GENEVA: Syria’s government met with United Nations envoys on Wednesday for talks aimed at ending the civil war, in a small boost for the negotiations that Damascus had threatened to boycott.
The government had initially refused to confirm it would attend the talks, which began on Tuesday, after the rebels signalled they would continue to insist on President Bashar al-Assad’s ouster.
But a government delegation held initial meetings with UN mediator Staffan de Mistura in Geneva on Wednesday, reportedly after securing key concessions, including keeping the Assad issue off the table.
With the help of Russian military support, the Syrian regime has made major advances against its opponents in the past two years, seizing back large chunks of the country and easing the pressure to negotiate.
The talks have achieved little through seven previous rounds but there are hopes the latest may make progress in ending the devastating conflict.
De Mistura said the atmosphere was “constructive and professional” when he met the government at a luxury Geneva hotel earlier on Wednesday. He told reporters the talks may stretch into next week.
One opposition delegation
Opposition representatives, united in one delegation for the first time, met de Mistura on Tuesday.
They told the envoy they remained ready for face-to-face talks with the government.
“We are one. We are ready to negotiate directly with the other side”, opposition spokesman Yahya Aridi said in a statement.
De Mistura has said that he would push for direct talks once the opposition unified, but a source close to the government has said that Damascus would not agree to sit around a table with rebel negotiators this round.
Rebel delegation chief Nasr al-Hariri had said that his camp was still insisting on Assad’s removal as part of any peace deal, defying calls for moderation.
De Mistura had voiced hope the coming round would mark the first “real negotiation” on a possible deal to end the six-year war which has claimed more than 340,000 lives, forced millions to flee their homes and left Syria in ruin.
He has also warned the opposition that intransigence on the Assad issue might no longer be tenable.
In September, he said the opposition needed to be “realistic” and accept that “they didn’t win the war”, a statement supported by facts on the ground.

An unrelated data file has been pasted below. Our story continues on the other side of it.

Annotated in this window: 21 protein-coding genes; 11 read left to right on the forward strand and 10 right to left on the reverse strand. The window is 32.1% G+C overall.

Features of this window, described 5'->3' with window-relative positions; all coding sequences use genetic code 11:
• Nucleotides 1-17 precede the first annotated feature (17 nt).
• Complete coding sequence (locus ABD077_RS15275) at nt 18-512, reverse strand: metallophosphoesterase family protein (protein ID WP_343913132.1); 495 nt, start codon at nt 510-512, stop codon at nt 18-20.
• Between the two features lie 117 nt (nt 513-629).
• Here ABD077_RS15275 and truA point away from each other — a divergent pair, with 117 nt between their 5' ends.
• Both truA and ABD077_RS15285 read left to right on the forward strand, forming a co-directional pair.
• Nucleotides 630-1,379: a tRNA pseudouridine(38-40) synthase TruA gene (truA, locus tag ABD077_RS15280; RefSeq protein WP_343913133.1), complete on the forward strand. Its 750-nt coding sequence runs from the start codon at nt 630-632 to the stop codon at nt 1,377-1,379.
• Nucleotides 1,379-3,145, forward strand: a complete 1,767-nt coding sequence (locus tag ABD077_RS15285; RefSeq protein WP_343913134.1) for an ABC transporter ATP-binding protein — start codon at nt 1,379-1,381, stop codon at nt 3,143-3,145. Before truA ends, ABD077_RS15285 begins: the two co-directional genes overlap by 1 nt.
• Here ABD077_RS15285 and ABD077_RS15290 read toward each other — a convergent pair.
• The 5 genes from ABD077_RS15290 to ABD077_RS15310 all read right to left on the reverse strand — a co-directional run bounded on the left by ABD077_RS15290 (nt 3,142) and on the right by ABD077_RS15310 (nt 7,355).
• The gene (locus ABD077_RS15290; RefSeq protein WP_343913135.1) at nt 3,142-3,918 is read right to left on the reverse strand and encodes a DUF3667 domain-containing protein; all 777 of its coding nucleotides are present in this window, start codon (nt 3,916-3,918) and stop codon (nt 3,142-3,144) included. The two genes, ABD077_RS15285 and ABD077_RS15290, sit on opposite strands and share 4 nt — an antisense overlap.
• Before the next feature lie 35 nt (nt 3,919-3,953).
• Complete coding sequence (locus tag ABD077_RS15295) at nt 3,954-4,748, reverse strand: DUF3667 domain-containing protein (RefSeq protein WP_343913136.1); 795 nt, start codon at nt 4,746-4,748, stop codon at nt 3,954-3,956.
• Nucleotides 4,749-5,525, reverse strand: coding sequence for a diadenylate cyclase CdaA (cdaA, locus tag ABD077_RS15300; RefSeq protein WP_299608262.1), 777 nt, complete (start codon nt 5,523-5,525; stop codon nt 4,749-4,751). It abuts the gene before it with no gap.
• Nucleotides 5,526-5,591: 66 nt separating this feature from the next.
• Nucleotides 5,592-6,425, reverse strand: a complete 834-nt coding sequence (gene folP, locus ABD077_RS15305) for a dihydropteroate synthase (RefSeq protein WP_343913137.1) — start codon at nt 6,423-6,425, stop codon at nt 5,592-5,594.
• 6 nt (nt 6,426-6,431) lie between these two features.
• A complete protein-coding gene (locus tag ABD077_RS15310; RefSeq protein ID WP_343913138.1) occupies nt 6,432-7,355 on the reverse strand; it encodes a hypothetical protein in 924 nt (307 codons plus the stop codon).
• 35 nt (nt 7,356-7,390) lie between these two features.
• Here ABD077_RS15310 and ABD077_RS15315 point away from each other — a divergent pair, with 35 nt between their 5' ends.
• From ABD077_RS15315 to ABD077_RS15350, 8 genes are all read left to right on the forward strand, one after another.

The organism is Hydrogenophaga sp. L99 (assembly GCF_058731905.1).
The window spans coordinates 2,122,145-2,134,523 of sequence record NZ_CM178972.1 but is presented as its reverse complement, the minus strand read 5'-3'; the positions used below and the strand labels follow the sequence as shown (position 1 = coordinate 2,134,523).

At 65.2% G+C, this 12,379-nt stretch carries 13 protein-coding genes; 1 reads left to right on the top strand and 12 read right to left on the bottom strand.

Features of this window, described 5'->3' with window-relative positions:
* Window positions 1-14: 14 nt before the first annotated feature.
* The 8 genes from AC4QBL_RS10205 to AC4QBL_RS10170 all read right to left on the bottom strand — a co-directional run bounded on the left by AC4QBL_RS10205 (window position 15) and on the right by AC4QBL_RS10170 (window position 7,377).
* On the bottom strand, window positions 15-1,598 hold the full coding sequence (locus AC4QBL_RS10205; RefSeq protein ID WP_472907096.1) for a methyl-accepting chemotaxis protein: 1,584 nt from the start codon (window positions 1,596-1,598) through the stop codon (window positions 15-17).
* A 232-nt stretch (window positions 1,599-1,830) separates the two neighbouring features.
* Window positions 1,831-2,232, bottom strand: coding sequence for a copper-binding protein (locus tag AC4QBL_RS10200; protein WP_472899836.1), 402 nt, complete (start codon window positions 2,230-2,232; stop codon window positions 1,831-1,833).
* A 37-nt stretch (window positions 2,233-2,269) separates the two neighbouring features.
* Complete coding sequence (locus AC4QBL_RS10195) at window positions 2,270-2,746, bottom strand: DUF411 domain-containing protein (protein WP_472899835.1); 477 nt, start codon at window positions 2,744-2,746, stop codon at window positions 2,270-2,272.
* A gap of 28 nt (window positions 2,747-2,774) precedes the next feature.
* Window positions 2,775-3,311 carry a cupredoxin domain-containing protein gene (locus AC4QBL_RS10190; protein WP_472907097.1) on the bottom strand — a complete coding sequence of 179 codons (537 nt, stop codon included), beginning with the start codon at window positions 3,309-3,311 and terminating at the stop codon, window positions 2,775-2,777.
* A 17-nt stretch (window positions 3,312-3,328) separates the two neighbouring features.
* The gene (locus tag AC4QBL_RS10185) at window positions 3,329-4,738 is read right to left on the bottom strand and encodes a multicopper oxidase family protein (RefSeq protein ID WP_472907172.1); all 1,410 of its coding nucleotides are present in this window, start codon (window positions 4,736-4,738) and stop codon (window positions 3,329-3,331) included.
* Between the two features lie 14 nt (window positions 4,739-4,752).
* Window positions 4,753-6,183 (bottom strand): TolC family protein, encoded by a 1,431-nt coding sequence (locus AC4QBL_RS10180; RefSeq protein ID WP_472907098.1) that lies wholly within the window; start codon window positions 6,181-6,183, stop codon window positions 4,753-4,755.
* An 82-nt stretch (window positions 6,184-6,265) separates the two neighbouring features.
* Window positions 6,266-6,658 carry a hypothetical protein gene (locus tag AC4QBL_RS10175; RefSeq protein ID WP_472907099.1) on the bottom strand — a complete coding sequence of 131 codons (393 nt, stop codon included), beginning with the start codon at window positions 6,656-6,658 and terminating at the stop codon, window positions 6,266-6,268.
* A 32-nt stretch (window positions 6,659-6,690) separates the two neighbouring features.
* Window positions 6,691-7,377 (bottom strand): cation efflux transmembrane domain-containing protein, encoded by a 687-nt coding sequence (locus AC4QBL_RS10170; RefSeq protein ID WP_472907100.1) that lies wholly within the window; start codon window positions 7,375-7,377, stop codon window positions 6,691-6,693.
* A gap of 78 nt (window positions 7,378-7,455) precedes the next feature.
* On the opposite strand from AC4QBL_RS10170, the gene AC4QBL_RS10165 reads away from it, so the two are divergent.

‘Pragmatic and flexible’
With the help of Moscow, Assad’s government has regained control of 55 percent of the country. The rest is carved up between rebel factions, militants and Kurdish forces.
The decision last week by Syrian opposition groups to send a single delegation to Geneva raised hopes of a possible breakthrough.
The new rebel negotiating team includes members of the Saudi-backed High Negotiations Committee (HNC), which insists on Assad’s departure, as well as representatives of groups based in Moscow and Cairo that have a more moderate stance on the president.
Despite Hariri’s firm public position on the Assad stalemate, a European diplomat said the situation was fluid.
“We expect (the opposition) will be pragmatic and flexible”, the diplomat said, requesting anonymity.
An opposition delegate, who requested anonymity, denied that his side was under pressure to abandon its hardline stance on Assad, calling such reports “absolutely untrue”.
But a flexible opposition will likely help the UN’s peace push, which has been overshadowed by negotiations spearheaded by Moscow.
Russia and its fellow ally Iran, along with rebel-backer Turkey, have hosted negotiations in the Kazakh capital of Astana that led to the creation of four “de-escalation zones” which produced a drop in violence.
Western powers are concerned that Russia is seeking to take a leading role in the peace process and will carve out a settlement that will largely favour Assad.